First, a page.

1. Many parallels can be drawn between web design and user-focused product design that we have discussed in class. In product design, the designer must be sure to create a product that is easily used by someone who is approaching the design for the first time. The designer will (hopefully) be able to use every function of his or her product without a challenge, but will a user who is not intimate with the product's design be able to do the same? The same idea can be applied to web design. The designer of a website that sells a certain product may know that there is a link to items a customer has recently looked at at the bottom right corner or every page, but will a first-time visitor to that website find it easily? A good product designer and a good website designer must put himself or herself in the shoes of the user.
2. Flanders' most important ideas were explained in the beginning of his article. He lays out the possible purposes visitors have when visiting a website, and explains that the web designer must have these purposes in mind, not his or her own needs. He then describes important factors that either help or hinder a visitor. Most of these points were about the visual aspect of a website. Readable text, layouts that make sense, and clear navigation options (mapping) are all vital to a well designed website.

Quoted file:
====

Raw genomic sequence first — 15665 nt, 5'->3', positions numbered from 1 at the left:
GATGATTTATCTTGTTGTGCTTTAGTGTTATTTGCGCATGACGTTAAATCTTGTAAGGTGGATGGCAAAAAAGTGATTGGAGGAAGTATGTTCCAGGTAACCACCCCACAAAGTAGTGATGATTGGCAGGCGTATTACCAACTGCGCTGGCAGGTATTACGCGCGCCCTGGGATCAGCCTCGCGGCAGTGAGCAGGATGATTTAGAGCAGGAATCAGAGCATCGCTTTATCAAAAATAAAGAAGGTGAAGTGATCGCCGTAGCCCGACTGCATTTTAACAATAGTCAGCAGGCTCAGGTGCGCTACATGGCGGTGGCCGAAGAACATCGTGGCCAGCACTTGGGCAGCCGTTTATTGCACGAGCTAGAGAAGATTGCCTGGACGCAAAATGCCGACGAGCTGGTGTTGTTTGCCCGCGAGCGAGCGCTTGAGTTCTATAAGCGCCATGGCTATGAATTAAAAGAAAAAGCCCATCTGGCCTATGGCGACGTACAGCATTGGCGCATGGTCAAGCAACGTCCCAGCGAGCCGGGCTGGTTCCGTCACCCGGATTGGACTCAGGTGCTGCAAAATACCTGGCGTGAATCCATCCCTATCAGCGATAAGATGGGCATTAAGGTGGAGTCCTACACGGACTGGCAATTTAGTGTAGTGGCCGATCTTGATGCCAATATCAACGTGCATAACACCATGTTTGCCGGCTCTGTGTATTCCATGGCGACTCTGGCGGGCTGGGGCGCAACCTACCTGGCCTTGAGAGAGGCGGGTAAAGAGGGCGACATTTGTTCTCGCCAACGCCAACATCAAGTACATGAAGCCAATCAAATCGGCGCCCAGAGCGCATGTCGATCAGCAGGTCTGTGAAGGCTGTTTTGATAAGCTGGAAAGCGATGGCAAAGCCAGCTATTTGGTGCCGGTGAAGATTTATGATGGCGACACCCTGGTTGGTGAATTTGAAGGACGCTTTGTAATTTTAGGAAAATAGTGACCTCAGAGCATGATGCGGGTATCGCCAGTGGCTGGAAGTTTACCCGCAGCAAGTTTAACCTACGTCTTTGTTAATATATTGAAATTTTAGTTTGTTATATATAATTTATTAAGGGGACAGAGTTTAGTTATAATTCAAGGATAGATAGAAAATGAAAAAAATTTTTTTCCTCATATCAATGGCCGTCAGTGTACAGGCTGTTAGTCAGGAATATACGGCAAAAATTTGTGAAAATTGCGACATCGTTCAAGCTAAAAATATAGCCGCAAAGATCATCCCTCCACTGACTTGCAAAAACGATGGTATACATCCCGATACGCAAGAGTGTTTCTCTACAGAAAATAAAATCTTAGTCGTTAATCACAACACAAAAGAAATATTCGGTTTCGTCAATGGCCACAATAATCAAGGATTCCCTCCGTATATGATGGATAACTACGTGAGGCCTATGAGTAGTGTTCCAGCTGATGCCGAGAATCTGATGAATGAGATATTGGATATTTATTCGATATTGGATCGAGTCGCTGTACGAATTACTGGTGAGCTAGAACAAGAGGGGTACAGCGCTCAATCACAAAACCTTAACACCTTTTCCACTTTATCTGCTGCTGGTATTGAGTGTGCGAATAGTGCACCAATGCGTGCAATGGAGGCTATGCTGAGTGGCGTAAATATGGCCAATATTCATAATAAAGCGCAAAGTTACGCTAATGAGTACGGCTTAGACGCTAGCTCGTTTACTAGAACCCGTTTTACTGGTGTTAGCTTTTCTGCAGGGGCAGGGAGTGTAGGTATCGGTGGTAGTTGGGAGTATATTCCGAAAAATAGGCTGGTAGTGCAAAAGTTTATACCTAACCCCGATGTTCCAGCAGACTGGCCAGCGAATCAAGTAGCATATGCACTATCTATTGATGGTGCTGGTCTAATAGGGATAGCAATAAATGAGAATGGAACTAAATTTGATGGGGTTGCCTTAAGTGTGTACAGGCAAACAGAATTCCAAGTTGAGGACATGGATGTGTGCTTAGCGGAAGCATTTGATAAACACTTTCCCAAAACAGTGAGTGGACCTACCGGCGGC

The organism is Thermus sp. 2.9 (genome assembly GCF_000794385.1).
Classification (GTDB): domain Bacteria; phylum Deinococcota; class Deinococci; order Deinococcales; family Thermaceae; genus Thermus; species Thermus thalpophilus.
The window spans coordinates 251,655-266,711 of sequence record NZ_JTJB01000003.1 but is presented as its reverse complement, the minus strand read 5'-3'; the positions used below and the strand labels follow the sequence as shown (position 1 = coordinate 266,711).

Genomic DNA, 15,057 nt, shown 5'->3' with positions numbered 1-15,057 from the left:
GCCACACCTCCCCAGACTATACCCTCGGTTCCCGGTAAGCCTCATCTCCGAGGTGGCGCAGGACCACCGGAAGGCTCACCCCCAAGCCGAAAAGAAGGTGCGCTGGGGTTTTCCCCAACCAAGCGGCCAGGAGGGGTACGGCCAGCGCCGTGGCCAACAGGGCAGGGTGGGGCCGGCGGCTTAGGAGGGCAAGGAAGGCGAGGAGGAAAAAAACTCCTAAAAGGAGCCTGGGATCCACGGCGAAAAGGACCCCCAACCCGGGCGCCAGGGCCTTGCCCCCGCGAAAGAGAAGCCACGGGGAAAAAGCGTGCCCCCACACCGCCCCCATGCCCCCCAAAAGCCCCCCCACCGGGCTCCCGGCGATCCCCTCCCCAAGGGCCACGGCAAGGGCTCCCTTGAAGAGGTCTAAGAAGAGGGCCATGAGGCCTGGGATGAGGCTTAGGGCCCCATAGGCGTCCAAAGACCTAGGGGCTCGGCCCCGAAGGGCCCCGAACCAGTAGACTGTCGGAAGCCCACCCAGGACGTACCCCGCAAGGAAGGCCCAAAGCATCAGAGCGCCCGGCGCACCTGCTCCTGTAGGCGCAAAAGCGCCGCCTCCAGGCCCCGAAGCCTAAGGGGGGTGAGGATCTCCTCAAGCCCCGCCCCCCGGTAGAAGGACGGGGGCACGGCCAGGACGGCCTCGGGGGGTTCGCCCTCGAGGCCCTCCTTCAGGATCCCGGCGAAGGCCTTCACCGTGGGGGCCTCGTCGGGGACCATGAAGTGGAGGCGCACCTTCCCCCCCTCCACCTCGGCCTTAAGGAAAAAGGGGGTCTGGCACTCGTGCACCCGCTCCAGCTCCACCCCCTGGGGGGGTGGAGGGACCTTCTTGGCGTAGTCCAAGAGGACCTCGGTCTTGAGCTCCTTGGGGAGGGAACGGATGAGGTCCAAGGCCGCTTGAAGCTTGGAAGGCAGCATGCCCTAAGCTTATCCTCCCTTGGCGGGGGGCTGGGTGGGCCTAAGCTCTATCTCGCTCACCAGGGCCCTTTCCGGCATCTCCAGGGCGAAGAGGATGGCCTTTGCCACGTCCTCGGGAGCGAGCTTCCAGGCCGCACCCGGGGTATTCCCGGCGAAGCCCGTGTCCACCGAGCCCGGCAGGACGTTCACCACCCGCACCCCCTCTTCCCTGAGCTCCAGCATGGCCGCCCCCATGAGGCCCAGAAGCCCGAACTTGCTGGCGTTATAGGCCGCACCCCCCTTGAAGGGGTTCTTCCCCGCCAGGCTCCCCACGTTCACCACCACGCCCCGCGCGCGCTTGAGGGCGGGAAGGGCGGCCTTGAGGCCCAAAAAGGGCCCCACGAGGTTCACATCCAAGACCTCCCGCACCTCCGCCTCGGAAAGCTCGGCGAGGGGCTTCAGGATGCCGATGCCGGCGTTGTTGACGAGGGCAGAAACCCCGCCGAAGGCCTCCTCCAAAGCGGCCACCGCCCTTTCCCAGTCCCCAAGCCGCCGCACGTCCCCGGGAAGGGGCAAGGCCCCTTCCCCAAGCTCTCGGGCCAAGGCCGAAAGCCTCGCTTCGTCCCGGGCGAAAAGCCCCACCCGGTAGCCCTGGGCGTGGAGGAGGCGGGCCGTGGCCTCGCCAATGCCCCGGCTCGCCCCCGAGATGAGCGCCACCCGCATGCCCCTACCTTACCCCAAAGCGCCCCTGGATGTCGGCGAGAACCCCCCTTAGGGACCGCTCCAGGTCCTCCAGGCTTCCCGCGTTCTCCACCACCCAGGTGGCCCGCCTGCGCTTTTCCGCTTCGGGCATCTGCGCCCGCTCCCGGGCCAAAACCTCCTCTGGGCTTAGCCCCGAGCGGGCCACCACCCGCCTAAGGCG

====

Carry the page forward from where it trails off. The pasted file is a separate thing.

1. Content. Does my website even deserve to exist? Am I catering to my own needs, or do I have my visitors in mind? Is the website's main focus clear to first time visitors?
2. Appearance. Is my home page visually appealing or not? It is too easy for a visitor to be immediately turned off by the appearance of the home page and leave within seconds. Is the font easy to read? Is the color scheme pleasing to the eye? Is there too much information on a single page?
3. Navigation. Can a first time visitor easily and quickly access what they are visiting the website for? How easy is it to jump from page to page without getting lost? Is the home page accessible from any page?